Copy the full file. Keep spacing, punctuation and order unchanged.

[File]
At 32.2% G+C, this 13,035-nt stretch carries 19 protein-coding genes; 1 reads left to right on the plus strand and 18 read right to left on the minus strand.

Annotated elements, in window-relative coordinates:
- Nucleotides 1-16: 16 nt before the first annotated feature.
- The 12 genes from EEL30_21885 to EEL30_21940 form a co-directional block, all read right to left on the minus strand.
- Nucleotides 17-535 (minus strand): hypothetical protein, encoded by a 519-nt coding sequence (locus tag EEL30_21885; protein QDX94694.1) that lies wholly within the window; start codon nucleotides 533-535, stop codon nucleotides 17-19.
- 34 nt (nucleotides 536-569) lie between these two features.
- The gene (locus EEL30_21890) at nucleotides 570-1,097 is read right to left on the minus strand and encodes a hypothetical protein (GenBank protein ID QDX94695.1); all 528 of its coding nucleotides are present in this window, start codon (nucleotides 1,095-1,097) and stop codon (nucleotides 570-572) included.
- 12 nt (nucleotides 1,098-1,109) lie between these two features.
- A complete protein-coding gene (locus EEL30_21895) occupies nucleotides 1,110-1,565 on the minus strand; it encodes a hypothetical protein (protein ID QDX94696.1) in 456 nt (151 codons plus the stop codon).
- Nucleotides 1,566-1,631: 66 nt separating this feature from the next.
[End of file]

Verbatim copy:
At 32.2% G+C, this 13,035-nt stretch carries 19 protein-coding genes; 1 reads left to right on the plus strand and 18 read right to left on the minus strand.

Annotated elements, in window-relative coordinates:
- Nucleotides 1-16: 16 nt before the first annotated feature.
- The 12 genes from EEL30_21885 to EEL30_21940 form a co-directional block, all read right to left on the minus strand.
- Nucleotides 17-535 (minus strand): hypothetical protein, encoded by a 519-nt coding sequence (locus tag EEL30_21885; protein QDX94694.1) that lies wholly within the window; start codon nucleotides 533-535, stop codon nucleotides 17-19.
- 34 nt (nucleotides 536-569) lie between these two features.
- The gene (locus EEL30_21890) at nucleotides 570-1,097 is read right to left on the minus strand and encodes a hypothetical protein (GenBank protein ID QDX94695.1); all 528 of its coding nucleotides are present in this window, start codon (nucleotides 1,095-1,097) and stop codon (nucleotides 570-572) included.
- 12 nt (nucleotides 1,098-1,109) lie between these two features.
- A complete protein-coding gene (locus EEL30_21895) occupies nucleotides 1,110-1,565 on the minus strand; it encodes a hypothetical protein (protein ID QDX94696.1) in 456 nt (151 codons plus the stop codon).
- Nucleotides 1,566-1,631: 66 nt separating this feature from the next.